09/14/2012 11:30 EDT | Updated 09/14/2012 11:31 EDT

TIFF 2012: Ice-T On His Pimp-spirational Doc 'Iceberg Slim: Portrait of a Pimp'

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TORONTO, ON - SEPTEMBER 08: Ice-T poses at the Guess Portrait Studio on Day 3 during the 2012 Toronto International Film Festival at Bell Lightbox on September 8, 2012 in Toronto, Canada. (Photo by Charles Leonio/Getty Images for Guess)

“Now I’ve heard hos cry ‘bout the winds being high and the law being on they tail. About snow and sleet being asshole deep and the tricks can go to hell. At some greasy spoon or juke saloon, you’ll find them killing their time. Singing hard luck tears and sucking up beers and the pimps ain’t getting a dime...”

Rapper, actor and reality star Ice-T and his manager and longtime friend and manager Jorge Hinojosa are supposed to be discussing their film, Iceberg Slim: Portrait of a Pimp, which premiered at the Toronto International Film Festival earlier this week, but the pair become a little distracted as they trade off their favourite Iceberg lines.

It’s hard to fault the producer (Ice) and director (Hinojosa) for getting carried away in the meaty and evocative prose and poetry of the reformed pimp-turned-author. Their enthusiasm for their documentary subject’s work is contagious. And listening to Ice-T tear into the material with a wry rhythm, coaxing the rhymes into a powerful flow, really cements just how much of an influence Iceberg Slim has had on Ice-T’s life and his music.

The future gangsta rapper first discovered the works of Iceberg Slim, particularly his most famous book, Pimp The Story of My Life, when he was in high-school. He was immediately sucked into the brutal and vital world that the writer portrayed in his books.

“In high-school, you’re doing American Literature,” Ice-T recalls. “You’re reading Moby Dick, Huckleberry Finn. So I opened up an Iceberg Slim book, I’m like ‘What the fuck is this? If I’ve got to read something, I need to be reading this!”

His fondness for quoting from the books even earned him his name. “People would say ‘Say some more of that Ice stuff, T,’ and that’s where my name, Ice-T, came from. It’s not the drink. It’s short of Iceberg. And my boys today call me Berg. So it’s just been a part of that whole Ice-T thing.”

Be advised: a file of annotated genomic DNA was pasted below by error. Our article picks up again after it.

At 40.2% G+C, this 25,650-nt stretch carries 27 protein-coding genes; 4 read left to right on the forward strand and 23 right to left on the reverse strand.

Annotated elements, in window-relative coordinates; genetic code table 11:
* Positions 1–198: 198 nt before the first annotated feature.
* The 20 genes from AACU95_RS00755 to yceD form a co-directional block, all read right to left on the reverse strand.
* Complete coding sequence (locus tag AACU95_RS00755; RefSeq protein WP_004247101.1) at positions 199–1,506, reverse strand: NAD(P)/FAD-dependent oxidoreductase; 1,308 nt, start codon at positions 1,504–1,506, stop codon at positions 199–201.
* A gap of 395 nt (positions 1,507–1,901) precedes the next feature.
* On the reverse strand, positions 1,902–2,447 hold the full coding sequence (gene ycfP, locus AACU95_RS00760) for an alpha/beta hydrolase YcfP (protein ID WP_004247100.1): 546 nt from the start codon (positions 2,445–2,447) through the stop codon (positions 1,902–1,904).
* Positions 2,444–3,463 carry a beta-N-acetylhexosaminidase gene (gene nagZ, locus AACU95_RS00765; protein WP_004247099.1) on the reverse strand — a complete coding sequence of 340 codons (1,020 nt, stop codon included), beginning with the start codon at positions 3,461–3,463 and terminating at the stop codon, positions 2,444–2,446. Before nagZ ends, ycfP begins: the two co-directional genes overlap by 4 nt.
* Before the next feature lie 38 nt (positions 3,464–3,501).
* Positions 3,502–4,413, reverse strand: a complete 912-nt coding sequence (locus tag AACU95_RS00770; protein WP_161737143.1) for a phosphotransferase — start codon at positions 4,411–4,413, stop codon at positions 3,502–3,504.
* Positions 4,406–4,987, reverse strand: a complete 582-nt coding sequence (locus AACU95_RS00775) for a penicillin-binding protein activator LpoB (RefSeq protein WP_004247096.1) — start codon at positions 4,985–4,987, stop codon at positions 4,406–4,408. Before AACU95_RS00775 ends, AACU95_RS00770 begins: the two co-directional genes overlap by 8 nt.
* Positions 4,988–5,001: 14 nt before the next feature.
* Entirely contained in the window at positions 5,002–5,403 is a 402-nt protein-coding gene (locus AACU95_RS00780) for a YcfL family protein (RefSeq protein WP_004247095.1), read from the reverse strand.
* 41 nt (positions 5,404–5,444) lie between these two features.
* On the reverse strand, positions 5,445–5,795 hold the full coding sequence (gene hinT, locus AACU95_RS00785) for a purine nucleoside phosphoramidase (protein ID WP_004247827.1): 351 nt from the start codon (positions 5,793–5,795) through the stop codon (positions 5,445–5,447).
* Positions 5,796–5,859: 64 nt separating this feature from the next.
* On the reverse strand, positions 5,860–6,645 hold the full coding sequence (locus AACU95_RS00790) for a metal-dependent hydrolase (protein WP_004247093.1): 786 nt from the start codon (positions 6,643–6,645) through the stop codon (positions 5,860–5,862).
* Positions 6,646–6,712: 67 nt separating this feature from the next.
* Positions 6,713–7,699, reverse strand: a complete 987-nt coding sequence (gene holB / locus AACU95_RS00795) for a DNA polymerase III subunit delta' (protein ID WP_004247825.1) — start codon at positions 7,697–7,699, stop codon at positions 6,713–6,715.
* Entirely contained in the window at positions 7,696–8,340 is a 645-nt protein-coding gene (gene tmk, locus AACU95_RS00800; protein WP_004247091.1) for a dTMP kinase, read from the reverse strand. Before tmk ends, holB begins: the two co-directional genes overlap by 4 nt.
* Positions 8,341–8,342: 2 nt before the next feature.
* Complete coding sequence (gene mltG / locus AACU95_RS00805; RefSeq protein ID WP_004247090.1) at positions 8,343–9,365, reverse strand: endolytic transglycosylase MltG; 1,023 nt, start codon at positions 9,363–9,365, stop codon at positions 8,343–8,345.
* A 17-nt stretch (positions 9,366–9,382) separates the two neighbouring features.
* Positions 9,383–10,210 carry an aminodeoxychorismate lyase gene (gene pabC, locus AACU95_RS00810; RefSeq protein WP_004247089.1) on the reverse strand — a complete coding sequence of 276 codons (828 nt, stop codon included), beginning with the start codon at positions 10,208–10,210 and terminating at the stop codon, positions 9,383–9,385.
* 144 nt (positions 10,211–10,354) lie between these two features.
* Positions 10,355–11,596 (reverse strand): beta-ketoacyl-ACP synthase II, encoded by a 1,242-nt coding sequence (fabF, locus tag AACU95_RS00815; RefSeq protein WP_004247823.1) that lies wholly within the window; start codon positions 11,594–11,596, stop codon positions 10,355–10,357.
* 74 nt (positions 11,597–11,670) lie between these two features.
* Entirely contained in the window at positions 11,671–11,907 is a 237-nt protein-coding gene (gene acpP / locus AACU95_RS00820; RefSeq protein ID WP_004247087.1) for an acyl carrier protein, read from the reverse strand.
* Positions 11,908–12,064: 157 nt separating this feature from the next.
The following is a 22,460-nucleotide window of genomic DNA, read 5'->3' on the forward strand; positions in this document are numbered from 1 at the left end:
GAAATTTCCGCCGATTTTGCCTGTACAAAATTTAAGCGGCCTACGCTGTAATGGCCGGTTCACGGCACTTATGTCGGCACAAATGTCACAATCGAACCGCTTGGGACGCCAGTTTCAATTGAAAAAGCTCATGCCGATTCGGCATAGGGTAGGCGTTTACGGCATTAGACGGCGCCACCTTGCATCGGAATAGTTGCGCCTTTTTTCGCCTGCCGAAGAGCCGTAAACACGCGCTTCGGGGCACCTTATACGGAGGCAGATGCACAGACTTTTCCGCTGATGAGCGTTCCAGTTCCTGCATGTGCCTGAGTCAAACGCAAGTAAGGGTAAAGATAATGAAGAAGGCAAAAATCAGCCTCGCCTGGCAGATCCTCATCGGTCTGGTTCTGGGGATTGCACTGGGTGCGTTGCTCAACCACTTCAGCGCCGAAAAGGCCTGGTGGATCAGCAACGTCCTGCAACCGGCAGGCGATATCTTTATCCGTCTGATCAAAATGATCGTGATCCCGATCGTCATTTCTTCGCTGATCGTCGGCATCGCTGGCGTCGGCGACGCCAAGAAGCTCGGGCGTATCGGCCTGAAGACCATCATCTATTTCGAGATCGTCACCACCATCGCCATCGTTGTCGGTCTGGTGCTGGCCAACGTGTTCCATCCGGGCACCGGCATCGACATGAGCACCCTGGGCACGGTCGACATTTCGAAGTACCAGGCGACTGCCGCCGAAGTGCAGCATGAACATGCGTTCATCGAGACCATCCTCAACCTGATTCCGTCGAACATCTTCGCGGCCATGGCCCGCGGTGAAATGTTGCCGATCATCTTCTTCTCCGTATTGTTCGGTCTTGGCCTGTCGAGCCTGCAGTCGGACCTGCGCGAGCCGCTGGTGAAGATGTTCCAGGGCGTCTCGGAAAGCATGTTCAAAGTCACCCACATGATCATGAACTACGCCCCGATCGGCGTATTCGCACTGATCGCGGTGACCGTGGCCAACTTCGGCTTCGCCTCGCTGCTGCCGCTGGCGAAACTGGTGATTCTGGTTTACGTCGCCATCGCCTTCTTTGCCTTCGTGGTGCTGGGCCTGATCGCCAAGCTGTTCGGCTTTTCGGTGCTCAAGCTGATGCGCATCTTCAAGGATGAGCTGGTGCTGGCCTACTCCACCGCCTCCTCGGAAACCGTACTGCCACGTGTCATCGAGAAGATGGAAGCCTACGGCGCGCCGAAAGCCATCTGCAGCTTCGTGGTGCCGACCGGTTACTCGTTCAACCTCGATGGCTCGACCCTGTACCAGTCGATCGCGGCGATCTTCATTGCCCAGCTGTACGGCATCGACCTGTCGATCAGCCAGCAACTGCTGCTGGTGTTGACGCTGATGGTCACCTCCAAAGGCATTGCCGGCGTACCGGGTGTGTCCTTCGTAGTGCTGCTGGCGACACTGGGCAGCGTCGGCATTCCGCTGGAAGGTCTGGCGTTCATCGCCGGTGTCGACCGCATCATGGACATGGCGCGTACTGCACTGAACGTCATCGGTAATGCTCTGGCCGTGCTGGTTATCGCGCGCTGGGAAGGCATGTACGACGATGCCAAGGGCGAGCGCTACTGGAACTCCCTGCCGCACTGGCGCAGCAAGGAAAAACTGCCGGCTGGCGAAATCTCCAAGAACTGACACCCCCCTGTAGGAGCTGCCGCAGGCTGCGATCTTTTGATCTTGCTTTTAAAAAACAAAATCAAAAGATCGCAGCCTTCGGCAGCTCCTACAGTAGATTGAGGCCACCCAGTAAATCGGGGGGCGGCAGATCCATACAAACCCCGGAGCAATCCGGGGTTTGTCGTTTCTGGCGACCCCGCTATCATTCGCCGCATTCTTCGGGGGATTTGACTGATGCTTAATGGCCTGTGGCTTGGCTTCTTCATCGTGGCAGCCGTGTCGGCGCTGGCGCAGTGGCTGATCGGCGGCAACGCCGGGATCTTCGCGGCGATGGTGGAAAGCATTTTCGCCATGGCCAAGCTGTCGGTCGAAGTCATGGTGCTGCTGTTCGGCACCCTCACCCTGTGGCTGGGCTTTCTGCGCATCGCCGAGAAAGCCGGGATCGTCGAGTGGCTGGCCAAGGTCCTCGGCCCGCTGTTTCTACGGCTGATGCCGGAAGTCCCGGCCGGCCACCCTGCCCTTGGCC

Iceberg’s storytelling was also a major influence on Ice-T’s work as a rapper. “If you really listen to my music, my music is more like stories than party records. I never made party records. I used to intentionally make records that you couldn’t dance to so you were forced to listen to the words.”

As the film -- which explores the late pimp and writer’s life through interviews with his family and admirers like Henry Rollins, Chris Rock and Snoop Dogg -- reveals, Ice wasn’t the only person in hip-hop to be inspired by the somewhat mysterious figure.

“I know Jay-Z calls himself Iceberg Slim on occasional and people namecheck him all the time,” Hinojosa says. “But he was a pioneer in doing what he did, taking a street story and putting it in literature. And Ice took basically the same concept and did it for music and it was called gangsta rap and that still lives on today. So when you look at 50 Cent and Game and all these other guys, the trail always comes back to Ice. So you can trace that back to Iceberg Slim.”

Ice-T believes that Slim’s continuing influence also has a lot to do with his inspirational real-life story.

“I think also, when you see the movie, he’s somebody that just bettered himself. A lot of rappers they come from rough backgrounds. I mean now, a lot of them don’t. They claim they do. But when a lot of us really started, we had rough lives and I was the one that said, instead of talking about a party, let me translate this rough life into music and see who bites. The whole world went for it. They wanted to know about it. Now, kids that don’t really have that background fabricate that background because it’s intriguing to know people that had it rough,” he says, throwing a little shade at the new generation of rappers before continuing.

“But then, also, somebody like Jay-Z and myself have elevated and continually transformed, which Iceberg Slim did, too. He started out the wrong way, which we all did. He had an epiphany in prison, he came out. The next thing you know he’s a writer. Well, the next thing you know, I’m a rapper. Who would have thought I would have been a rapper? And honestly, when I started to rap, songs like "6 N The Mornin," I didn’t think anybody wanted to hear them. And when I found out that people wanted to hear this crime shit, I’m like ‘I got a stockpile of this shit!’” he laughs.

“So you take someone like Jay Z who, it’s plain he sold drugs before. I never sold drugs, but he did that and now he’s a big Fortune 500 type cat. This is inspirational to kids in the street. Not necessarily staying in the streets, but making this evolution and evolving.”

For Ice, there’s something about that struggle that is essential both hip hop and writing like Iceberg Slim’s, and that’s why the latter holds such an appeal for the former.

“I just think hip hop is really an art form that comes from hardship and translates hardship into music and to success and that’s the story of Iceberg me, and a lot of other people.”

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